Talakmau

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  • Indonesia
  • Indonesia
  • Complex
  • Unknown - Undated Evidence
  • Country
  • Volcanic Region
  • Primary Volcano Type
  • Last Known Eruption
  • 0.079°N
  • 99.98°E

  • 2919 m
    9574 ft

  • 261130
  • Latitude
  • Longitude

  • Summit
    Elevation

  • Volcano
    Number

The Global Volcanism Program has no activity reports for Talakmau.

The Global Volcanism Program has no Weekly Reports available for Talakmau.

The Global Volcanism Program has no Bulletin Reports available for Talakmau.

Talakmau (also known as Talamau) is a massive compound volcano rising above the western coastal plain of Sumatra. The andesitic-dacitic volcano is constructed along a NE-SW line, rising to 2912 m, more than 700 m above its twin volcano Pasaman to the SW, which has its own adventive cone, Bukit Nilam, lying 3.4 km to the SW. Three craters along the same NE-SW trend occur at the summit of Talakmau; the NE-most and highest crater is filled by a lava dome. Reports of historical eruptions, including one with rumblings and "smoke" emission in 1937, are considered doubtful, but eruptive activity has occurred during the Holocene.

Summary of Holocene eruption dates and Volcanic Explosivity Indices (VEI).

Start Date Stop Date Eruption Certainty VEI Evidence Activity Area or Unit
[ 1937 Sep 8 ] [ Unknown ] Uncertain 1  

This compilation of synonyms and subsidiary features may not be comprehensive. Features are organized into four major categories: Cones, Craters, Domes, and Thermal Features. Synonyms of features appear indented below the primary name. In some cases additional feature type, elevation, or location details are provided.



Synonyms
Talamau | Ophir


Cones
Feature Name Feature Type Elevation Latitude Longitude
Nilam, Mount Cone 1241 m
Pasaman Stratovolcano 2190 m
Gunung Talakmau, a massive compound volcano rising above the western coastal plain of Sumatra, is seen here from the NE. The volcano was constructed along a NE-SW line and rises to 2912 m, more than 700 m above its twin volcano Pasaman to the SW. The NE-most and highest of three craters at the summit of Talakmau (left center) is filled by a lava dome.

Anonymous photo, 1991.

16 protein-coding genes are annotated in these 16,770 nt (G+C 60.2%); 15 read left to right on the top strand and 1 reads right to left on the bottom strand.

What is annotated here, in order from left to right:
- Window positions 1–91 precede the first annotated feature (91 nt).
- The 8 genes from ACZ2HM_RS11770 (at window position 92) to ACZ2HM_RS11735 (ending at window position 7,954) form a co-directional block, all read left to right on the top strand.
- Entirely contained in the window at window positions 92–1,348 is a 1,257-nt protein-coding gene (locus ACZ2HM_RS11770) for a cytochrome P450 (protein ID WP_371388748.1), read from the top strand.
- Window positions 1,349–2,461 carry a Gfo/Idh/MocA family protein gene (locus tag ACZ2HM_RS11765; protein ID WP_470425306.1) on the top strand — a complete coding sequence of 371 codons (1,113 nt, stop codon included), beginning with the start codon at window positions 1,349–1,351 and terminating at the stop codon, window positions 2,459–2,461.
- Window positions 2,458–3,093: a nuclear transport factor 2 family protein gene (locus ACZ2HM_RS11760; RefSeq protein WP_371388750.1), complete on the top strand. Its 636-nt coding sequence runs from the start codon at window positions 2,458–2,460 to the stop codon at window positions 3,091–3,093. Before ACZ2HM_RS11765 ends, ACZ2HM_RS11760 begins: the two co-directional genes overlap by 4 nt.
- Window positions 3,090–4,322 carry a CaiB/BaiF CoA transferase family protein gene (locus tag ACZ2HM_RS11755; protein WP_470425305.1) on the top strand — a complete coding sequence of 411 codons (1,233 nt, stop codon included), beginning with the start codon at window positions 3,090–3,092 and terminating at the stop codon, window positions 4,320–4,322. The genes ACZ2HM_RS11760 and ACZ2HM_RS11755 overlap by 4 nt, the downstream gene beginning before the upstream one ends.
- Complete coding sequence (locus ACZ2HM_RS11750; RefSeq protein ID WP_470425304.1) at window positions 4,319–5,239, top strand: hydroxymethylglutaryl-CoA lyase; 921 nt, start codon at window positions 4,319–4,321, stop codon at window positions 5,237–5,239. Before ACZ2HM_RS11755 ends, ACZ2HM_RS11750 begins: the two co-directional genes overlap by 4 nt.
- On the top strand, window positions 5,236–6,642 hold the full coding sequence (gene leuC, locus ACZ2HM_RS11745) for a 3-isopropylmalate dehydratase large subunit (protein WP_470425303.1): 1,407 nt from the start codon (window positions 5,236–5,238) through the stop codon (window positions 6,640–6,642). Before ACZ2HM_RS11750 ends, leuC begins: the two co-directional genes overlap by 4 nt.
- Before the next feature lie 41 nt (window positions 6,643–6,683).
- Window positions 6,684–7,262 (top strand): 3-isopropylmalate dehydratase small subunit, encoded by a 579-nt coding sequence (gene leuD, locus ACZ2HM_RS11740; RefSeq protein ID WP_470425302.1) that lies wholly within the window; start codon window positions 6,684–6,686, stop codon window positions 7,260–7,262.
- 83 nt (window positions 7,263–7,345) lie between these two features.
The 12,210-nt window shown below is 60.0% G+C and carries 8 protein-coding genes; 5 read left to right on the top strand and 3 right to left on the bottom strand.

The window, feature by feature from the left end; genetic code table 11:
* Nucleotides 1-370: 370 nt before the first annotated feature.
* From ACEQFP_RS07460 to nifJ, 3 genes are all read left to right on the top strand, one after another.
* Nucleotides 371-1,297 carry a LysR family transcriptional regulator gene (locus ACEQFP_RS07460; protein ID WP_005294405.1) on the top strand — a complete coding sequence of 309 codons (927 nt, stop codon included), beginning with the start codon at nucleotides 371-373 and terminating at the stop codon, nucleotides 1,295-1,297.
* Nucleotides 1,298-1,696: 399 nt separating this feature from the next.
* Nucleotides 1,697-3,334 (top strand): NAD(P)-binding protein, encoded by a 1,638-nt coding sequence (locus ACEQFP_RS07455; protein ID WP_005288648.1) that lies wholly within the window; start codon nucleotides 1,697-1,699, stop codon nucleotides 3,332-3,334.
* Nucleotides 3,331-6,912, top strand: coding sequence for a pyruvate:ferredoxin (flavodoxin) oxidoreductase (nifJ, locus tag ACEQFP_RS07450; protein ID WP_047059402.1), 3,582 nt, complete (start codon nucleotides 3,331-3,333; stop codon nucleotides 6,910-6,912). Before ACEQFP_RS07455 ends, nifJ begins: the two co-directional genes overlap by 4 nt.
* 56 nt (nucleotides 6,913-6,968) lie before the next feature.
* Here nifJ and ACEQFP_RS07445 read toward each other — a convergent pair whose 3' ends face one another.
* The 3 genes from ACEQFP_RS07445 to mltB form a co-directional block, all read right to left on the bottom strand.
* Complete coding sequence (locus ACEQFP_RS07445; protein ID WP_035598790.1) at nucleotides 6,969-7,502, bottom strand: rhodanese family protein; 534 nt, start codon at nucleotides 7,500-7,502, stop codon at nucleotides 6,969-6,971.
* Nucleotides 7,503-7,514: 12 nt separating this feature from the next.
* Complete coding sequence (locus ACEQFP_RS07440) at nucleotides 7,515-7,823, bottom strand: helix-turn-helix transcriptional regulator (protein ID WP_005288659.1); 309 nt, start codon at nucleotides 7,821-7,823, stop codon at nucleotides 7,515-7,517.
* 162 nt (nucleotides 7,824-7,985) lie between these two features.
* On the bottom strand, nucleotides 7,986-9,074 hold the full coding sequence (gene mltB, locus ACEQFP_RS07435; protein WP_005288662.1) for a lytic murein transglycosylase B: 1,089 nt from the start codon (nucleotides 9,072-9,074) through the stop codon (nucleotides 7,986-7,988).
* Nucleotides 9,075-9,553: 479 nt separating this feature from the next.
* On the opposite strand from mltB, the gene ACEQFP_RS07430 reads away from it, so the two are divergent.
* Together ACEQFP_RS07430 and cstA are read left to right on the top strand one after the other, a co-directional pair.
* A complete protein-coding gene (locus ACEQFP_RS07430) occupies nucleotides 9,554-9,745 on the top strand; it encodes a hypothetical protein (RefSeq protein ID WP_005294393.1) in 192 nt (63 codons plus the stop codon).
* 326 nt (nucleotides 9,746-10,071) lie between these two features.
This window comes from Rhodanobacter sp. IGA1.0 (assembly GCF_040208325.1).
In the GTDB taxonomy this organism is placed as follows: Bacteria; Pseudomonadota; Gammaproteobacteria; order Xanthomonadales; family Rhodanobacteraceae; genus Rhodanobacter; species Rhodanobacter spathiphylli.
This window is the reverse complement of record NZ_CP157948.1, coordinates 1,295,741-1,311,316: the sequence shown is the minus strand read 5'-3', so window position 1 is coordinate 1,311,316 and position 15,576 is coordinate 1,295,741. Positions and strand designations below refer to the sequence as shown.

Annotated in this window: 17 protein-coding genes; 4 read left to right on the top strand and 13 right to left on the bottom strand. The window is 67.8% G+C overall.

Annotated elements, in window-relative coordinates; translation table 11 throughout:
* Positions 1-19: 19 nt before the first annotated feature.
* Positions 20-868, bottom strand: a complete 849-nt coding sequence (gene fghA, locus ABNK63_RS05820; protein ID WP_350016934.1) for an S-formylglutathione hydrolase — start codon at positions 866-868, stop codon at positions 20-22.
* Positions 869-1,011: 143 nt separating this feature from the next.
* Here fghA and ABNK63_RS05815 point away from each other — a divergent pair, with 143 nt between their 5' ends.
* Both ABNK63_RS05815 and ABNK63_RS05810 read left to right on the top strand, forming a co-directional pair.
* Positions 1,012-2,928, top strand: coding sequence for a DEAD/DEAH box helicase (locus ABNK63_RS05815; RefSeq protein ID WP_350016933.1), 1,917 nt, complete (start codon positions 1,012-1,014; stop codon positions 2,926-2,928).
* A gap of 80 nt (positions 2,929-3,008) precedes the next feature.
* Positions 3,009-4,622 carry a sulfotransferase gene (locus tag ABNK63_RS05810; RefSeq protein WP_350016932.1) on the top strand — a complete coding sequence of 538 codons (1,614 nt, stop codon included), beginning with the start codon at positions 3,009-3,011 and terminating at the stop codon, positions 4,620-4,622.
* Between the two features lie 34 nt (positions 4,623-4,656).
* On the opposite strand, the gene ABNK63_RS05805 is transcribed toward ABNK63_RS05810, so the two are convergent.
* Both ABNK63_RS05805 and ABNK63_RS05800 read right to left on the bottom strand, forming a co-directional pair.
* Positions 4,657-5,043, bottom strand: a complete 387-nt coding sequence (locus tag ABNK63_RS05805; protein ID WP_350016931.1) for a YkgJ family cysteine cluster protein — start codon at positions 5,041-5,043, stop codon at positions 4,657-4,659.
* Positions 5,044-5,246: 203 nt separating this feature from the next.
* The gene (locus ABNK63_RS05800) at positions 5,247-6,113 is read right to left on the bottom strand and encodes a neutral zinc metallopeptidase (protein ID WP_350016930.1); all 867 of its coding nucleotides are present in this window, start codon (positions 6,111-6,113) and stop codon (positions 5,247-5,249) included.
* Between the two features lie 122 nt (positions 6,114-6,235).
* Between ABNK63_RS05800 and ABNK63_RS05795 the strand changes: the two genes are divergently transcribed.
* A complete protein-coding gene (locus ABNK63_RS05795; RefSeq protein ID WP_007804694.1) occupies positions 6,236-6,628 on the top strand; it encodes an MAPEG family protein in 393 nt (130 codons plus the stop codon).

The following references have all been used during the compilation of data for this volcano, it is not a comprehensive bibliography. Discussion of another volcano or eruption (sometimes far from the one that is the subject of the manuscript) may produce a citation that is not at all apparent from the title.

Hantke G, 1939a. Ubersicht uber die Vulkanische Tatigkeit vom Januar 1937 bis Marz 1938. Zeit Deut Geol Ges, 91: 160-168.

IAVCEI, 1973-80. Post-Miocene Volcanoes of the World. IAVCEI Data Sheets, Rome: Internatl Assoc Volc Chemistry Earth's Interior..

Katsui Y (ed), 1971. List of the World Active Volcanoes. Volc Soc Japan draft ms, (limited circulation), 160 p.

Neumann van Padang M, 1951. Indonesia. Catalog of Active Volcanoes of the World and Solfatara Fields, Rome: IAVCEI, 1: 1-271.

Rock N M S, Aldiss D T, Aspden J A, Clarke M C G, Djunuddin A, Kartawa W, Miswar S J, Thompson R, Whandoyo, 1983. Geologic map of the Lubuksikaping quadrangle, Sumatra. Geol Res Devel Centre Indonesia, 1:250,000 map and 60 p text.

Volcano Types

Complex

Tectonic Setting

Subduction zone
Continental crust (> 25 km)

Rock Types

Major
Andesite / Basaltic Andesite
Dacite

Population

Within 5 km
Within 10 km
Within 30 km
Within 100 km
75
3,261
352,639
2,728,121

Affiliated Databases

Large Eruptions of Talakmau Information about large Quaternary eruptions (VEI >= 4) is cataloged in the Large Magnitude Explosive Volcanic Eruptions (LaMEVE) database of the Volcano Global Risk Identification and Analysis Project (VOGRIPA).
WOVOdat WOVOdat is a database of volcanic unrest; instrumentally and visually recorded changes in seismicity, ground deformation, gas emission, and other parameters from their normal baselines. It is sponsored by the World Organization of Volcano Observatories (WOVO) and presently hosted at the Earth Observatory of Singapore.
EarthChem EarthChem develops and maintains databases, software, and services that support the preservation, discovery, access and analysis of geochemical data, and facilitate their integration with the broad array of other available earth science parameters. EarthChem is operated by a joint team of disciplinary scientists, data scientists, data managers and information technology developers who are part of the NSF-funded data facility Integrated Earth Data Applications (IEDA). IEDA is a collaborative effort of EarthChem and the Marine Geoscience Data System (MGDS).
Smithsonian Collections Search the Smithsonian's NMNH Department of Mineral Sciences collections database. Go to the "Search Rocks and Ores" tab and use the Volcano Name drop-down to find samples.